January 12, 2015 / 5:30 PM / 5 years ago

U.S. says should have sent high-level official to Paris march

WASHINGTON (Reuters) - The White House on Monday conceded that the United States should have sent a higher-level representative to a Paris unity march after deadly Islamic militant attacks there and said President Barack Obama would have liked to attend.

Israel's Prime Minister Benjamin Netanyahu (L), Mali's President Ibrahim Boubacar Keita (2ndL), French President Francois Hollande (C), Germany's Chancellor Angela Merke (4thL), European Council President Donald Tusk (5thL) and Palestinian President Mahmoud Abbas attend a solidarity march (Marche Republicaine) in the streets of Paris January 11, 2015. REUTERS/Philippe Wojazer

Some Republican lawmakers and U.S. media outlets criticized Obama’s administration for not sending a top leader to the march, which featured leaders from France, Britain, Germany, and Israel.

“I think it’s fair to say that we should have sent someone with a higher profile,” White House spokesman Josh Earnest told reporters, adding Obama would have liked to have gone.

“That said, there is no doubt that the American people and this administration stand foursquare behind our allies in France as they face down this threat.”

The United States was represented at the march by its ambassador to France, Jane Hartley.

Obama spoke publicly about the attacks last week from the Oval Office and during a trip to Tennessee. He spoke to French President Francois Hollande soon after the attacks and went to the French Embassy in Washington to sign a book of condolences.

U.S. administration officials cited security requirements as a central reason why neither Obama nor Vice President Joe Biden made the trip, saying their security needs can be distracting from such events.

Hollande and 44 foreign dignitaries headed more than a million people in a march called to show solidarity after Islamist militants killed 17 people in three days of attacks in the French capital last week.

The image of Israeli Prime Minister Benjamin Netanyahu and Palestinian leader Mahmoud Abbas flanking the leaders of France, Germany and Mali dominated coverage of the march and highlighted the absence of Obama or other senior U.S. officials.

The U.S. president is no stranger to criticism over ‘optics’ or image-related decisions close to big news events. Last year he was knocked for playing golf shortly after making a statement of condolences about an American journalist beheaded by the Islamic State militant group.

U.S. Attorney General Eric Holder and Homeland Security Deputy Secretary Alejandro Mayorkas were in Paris for security meetings on Sunday but did not attend the march.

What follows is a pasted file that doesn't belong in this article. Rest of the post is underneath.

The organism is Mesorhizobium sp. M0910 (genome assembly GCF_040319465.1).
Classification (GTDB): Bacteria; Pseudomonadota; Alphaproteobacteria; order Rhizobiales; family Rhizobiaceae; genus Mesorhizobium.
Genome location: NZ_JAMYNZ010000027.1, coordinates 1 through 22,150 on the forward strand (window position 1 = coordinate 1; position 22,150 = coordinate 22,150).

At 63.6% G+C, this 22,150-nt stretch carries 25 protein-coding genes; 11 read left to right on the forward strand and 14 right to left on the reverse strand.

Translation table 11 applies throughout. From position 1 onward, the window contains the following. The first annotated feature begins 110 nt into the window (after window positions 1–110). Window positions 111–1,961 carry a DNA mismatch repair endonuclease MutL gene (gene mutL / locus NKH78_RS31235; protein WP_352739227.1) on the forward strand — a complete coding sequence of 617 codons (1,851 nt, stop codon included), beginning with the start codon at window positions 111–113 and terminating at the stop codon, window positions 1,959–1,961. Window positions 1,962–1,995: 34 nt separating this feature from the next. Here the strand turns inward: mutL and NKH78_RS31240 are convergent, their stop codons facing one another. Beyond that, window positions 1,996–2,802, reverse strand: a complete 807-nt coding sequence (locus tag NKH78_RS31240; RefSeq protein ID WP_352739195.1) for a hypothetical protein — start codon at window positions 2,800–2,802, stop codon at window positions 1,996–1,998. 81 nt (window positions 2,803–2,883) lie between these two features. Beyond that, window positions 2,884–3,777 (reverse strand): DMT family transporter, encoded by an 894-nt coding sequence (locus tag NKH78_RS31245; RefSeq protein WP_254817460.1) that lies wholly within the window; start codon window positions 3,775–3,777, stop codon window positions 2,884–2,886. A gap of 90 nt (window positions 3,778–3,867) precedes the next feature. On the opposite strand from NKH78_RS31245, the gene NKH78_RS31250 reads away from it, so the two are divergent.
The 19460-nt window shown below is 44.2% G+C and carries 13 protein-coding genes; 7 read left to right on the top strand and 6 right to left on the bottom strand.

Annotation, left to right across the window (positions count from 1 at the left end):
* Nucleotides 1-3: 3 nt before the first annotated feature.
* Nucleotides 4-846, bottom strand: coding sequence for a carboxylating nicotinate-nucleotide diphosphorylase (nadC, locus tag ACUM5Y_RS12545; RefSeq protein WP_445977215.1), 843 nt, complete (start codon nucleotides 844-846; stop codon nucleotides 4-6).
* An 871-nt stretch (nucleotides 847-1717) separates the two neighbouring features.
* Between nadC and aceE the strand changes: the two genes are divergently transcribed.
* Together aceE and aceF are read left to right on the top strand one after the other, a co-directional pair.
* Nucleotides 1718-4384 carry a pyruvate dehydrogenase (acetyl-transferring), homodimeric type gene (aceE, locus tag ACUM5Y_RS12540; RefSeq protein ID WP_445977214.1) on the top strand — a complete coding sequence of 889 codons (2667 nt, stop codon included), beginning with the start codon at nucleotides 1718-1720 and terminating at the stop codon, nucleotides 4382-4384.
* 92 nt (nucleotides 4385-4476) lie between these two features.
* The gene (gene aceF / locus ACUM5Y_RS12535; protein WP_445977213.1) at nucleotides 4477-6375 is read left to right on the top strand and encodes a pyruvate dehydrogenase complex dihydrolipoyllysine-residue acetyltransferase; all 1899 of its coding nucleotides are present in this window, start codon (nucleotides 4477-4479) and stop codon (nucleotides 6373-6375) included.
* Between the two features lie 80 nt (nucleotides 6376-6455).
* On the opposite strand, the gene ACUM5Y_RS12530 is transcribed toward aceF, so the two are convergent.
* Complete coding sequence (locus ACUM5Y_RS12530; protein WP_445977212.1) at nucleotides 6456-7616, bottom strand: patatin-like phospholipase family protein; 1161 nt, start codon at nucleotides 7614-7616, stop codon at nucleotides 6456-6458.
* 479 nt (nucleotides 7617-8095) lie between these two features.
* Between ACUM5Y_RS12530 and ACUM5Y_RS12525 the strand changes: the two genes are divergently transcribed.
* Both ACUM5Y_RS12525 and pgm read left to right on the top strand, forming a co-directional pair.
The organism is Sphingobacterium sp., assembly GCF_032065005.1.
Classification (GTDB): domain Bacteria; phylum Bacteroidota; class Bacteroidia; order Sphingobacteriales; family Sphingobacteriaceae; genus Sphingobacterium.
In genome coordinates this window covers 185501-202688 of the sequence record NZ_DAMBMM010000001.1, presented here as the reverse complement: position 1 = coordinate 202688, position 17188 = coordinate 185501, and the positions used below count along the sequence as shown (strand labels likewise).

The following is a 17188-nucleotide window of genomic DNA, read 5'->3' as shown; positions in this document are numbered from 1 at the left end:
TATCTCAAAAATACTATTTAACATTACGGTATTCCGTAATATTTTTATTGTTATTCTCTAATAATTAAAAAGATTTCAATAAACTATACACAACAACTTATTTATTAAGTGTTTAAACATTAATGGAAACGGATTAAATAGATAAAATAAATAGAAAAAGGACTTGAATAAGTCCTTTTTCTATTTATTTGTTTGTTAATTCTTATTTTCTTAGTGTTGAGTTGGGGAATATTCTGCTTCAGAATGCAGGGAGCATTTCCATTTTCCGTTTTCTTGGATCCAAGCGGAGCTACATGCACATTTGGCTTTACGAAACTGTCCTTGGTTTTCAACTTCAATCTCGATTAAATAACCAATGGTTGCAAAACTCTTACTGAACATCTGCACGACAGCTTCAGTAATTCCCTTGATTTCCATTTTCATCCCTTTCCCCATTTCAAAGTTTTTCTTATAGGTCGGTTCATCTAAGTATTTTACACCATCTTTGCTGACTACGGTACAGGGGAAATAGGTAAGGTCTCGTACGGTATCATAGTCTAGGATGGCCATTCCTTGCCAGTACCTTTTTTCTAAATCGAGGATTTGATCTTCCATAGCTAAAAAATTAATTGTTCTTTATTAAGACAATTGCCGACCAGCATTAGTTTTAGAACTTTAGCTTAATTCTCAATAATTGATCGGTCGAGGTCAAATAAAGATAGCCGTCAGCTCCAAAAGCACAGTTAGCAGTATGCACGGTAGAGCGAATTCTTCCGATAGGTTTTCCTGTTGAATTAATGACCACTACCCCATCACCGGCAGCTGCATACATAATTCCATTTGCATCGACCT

Earnest said it was the White House’s responsibility to ask high officials to attend such events and said blame did not belong with Holder or others in the administration.

A spokesman for Holder said he had to return to the United States on Sunday afternoon but “was proud to join the world leaders gathered in Paris at a summit convened by President Hollande before the unity rally.”

The New York Daily News front page featured a photo of the packed rally along with head shots of Obama, Biden, Kerry and Holder and the admonition: “You let the world down.”

“The absence is symbolic of the lack of American leadership on the world stage, and it is dangerous,” Republican Senator Ted Cruz wrote in an opinion piece on the Time magazine website.

“Our president should have been there, because we must never hesitate to stand with our allies,” he wrote.

“I thought it was a mistake not to send someone,” another Republican senator, Marco Rubio, said on CBS “This Morning.”

Rubio and Cruz are both potential Republican presidential candidates for 2016.

Criticism of the American absence was not echoed in France, however.

“As far as the reactions of the U.S. authorities are concerned, we have been overwhelmed and very moved by them since the beginning of the crisis,” the French Embassy in Washington said on Monday.

The French ambassador to the United States, Gerard Araud, went to Capitol Hill on Monday to meet with lawmakers, who were expected to sign a condolence book.

Secretary of State John Kerry, on a visit to India, rebuffed criticism for not having a top-level official at Sunday’s march as “quibbling” and said Washington has cooperated deeply with Paris on many levels since the attacks.

“We have offered, from the first moment, our intel, our law enforcement and all of our efforts, and I really think that, you know, this is sort of quibbling a little bit,” said Kerry, speaking before Earnest’s comments in Washington.

Kerry plans to be in Paris on Friday.

Additional reporting by Steve Holland, Patricia Zengerle, Roberta Rampton and Michele Nichols; Editing by Christian Plumb and James Dalgleish

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